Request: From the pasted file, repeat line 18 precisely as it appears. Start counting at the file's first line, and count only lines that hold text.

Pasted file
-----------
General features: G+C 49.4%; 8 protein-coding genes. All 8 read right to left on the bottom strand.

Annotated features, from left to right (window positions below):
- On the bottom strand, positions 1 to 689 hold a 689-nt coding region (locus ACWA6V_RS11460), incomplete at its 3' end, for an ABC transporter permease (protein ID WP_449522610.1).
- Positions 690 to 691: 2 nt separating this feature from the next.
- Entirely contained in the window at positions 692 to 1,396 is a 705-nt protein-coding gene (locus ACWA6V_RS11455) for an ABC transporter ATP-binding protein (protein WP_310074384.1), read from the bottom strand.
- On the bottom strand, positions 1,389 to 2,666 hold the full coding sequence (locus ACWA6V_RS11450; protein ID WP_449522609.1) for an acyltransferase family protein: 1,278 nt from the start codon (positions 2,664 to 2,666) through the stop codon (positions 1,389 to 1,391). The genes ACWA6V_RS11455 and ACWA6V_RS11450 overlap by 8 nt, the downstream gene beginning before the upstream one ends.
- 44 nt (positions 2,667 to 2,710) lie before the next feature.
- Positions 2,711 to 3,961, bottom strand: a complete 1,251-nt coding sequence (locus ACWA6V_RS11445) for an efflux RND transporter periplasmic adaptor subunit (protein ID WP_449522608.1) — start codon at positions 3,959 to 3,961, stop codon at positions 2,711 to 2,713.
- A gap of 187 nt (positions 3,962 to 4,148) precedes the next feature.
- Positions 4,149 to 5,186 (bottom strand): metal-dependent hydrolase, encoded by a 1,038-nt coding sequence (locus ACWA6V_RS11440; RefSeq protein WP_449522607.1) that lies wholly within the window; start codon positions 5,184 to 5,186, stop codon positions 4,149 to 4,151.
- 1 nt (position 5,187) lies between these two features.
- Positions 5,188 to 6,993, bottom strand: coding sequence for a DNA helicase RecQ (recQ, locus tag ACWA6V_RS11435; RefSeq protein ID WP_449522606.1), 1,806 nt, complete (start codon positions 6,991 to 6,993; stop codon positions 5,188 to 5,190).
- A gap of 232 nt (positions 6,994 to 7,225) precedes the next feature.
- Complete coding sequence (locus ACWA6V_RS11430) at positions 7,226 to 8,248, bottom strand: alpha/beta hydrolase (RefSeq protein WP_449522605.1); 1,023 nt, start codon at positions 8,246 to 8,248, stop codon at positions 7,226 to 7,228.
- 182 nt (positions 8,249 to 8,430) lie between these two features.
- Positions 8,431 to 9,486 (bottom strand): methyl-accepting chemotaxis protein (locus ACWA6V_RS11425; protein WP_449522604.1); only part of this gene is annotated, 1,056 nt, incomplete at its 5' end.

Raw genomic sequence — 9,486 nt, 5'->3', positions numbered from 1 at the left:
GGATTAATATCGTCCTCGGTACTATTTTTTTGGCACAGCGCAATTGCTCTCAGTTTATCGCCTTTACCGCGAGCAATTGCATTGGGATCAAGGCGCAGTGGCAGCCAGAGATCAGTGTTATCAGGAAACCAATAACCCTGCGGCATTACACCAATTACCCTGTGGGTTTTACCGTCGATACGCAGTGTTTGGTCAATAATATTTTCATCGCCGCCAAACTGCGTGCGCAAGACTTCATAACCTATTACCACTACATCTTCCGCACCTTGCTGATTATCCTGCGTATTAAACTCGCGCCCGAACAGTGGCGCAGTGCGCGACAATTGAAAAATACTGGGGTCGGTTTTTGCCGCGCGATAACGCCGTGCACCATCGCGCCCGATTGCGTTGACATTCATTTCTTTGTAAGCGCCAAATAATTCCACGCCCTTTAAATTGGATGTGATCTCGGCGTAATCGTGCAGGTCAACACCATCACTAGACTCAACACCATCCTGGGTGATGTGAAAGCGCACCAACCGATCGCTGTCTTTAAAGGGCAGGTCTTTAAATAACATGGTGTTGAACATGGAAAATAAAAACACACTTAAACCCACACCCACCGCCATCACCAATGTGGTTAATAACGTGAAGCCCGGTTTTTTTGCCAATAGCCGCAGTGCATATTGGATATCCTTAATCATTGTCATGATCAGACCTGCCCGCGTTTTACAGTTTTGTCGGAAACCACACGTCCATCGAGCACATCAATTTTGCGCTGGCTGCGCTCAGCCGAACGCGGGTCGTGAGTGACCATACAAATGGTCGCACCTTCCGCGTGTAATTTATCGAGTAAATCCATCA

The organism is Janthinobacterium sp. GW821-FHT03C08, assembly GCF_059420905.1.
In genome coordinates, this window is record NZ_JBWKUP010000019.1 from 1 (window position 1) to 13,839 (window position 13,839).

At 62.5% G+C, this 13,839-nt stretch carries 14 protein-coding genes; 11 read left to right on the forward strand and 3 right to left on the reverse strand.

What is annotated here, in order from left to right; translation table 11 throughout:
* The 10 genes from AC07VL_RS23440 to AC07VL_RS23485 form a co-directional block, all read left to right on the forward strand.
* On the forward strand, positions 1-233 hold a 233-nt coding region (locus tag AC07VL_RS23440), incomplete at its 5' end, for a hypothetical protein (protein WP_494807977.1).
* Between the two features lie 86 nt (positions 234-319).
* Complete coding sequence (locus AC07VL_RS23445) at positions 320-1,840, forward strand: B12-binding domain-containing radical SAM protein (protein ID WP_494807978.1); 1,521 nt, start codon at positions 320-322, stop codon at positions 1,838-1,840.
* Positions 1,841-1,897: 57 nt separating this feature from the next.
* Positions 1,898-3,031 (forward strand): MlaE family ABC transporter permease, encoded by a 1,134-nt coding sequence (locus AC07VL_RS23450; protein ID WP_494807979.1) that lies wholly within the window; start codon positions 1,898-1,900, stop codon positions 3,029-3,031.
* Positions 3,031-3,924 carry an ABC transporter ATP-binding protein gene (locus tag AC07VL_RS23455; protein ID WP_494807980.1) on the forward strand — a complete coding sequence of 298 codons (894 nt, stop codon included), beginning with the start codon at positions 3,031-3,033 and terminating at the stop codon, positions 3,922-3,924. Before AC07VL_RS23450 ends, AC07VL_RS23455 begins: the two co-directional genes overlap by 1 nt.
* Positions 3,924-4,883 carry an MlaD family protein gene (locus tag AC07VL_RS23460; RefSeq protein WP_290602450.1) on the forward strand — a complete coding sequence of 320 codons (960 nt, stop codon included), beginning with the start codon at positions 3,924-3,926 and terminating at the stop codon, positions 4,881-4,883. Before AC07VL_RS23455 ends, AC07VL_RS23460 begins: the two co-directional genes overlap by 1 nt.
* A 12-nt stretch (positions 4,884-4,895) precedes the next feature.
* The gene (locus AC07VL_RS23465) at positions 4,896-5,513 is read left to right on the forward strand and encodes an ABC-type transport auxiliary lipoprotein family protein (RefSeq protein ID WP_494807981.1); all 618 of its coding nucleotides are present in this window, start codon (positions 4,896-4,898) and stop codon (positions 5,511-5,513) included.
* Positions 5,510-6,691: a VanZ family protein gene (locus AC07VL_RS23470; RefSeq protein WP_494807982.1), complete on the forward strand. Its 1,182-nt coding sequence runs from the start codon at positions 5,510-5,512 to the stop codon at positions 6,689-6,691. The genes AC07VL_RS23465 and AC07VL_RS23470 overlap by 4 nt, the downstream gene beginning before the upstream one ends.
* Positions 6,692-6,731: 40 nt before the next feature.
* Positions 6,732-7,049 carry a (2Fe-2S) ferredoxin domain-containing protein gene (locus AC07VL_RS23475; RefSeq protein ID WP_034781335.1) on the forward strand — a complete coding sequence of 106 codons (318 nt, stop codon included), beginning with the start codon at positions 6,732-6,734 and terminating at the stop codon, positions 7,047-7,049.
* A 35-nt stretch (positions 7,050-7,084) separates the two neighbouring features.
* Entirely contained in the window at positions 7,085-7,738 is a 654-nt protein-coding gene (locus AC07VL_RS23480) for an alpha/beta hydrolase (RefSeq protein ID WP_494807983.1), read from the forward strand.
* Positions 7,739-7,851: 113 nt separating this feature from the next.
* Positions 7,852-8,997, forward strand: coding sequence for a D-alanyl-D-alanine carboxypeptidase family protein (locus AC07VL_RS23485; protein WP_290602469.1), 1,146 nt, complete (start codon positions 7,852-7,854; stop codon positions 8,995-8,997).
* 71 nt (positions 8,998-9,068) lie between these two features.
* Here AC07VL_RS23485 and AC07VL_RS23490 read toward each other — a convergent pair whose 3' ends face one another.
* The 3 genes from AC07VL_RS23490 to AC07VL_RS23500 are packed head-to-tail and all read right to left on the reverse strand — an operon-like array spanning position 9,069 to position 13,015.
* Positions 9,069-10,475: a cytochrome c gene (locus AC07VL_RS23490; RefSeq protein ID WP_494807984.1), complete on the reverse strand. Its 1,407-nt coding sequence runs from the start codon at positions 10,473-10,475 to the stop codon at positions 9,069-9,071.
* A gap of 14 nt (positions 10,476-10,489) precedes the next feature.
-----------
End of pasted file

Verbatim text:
GGATTAATATCGTCCTCGGTACTATTTTTTTGGCACAGCGCAATTGCTCTCAGTTTATCGCCTTTACCGCGAGCAATTGCATTGGGATCAAGGCGCAGTGGCAGCCAGAGATCAGTGTTATCAGGAAACCAATAACCCTGCGGCATTACACCAATTACCCTGTGGGTTTTACCGTCGATACGCAGTGTTTGGTCAATAATATTTTCATCGCCGCCAAACTGCGTGCGCAAGACTTCATAACCTATTACCACTACATCTTCCGCACCTTGCTGATTATCCTGCGTATTAAACTCGCGCCCGAACAGTGGCGCAGTGCGCGACAATTGAAAAATACTGGGGTCGGTTTTTGCCGCGCGATAACGCCGTGCACCATCGCGCCCGATTGCGTTGACATTCATTTCTTTGTAAGCGCCAAATAATTCCACGCCCTTTAAATTGGATGTGATCTCGGCGTAATCGTGCAGGTCAACACCATCACTAGACTCAACACCATCCTGGGTGATGTGAAAGCGCACCAACCGATCGCTGTCTTTAAAGGGCAGGTCTTTAAATAACATGGTGTTGAACATGGAAAATAAAAACACACTTAAACCCACACCCACCGCCATCACCAATGTGGTTAATAACGTGAAGCCCGGTTTTTTTGCCAATAGCCGCAGTGCATATTGGATATCCTTAATCATTGTCATGATCAGACCTGCCCGCGTTTTACAGTTTTGTCGGAAACCACACGTCCATCGAGCACATCAATTTTGCGCTGGCTGCGCTCAGCCGAACGCGGGTCGTGAGTGACCATACAAATGGTCGCACCTTCCGCGTGTAATTTATCGAGTAAATCCATCA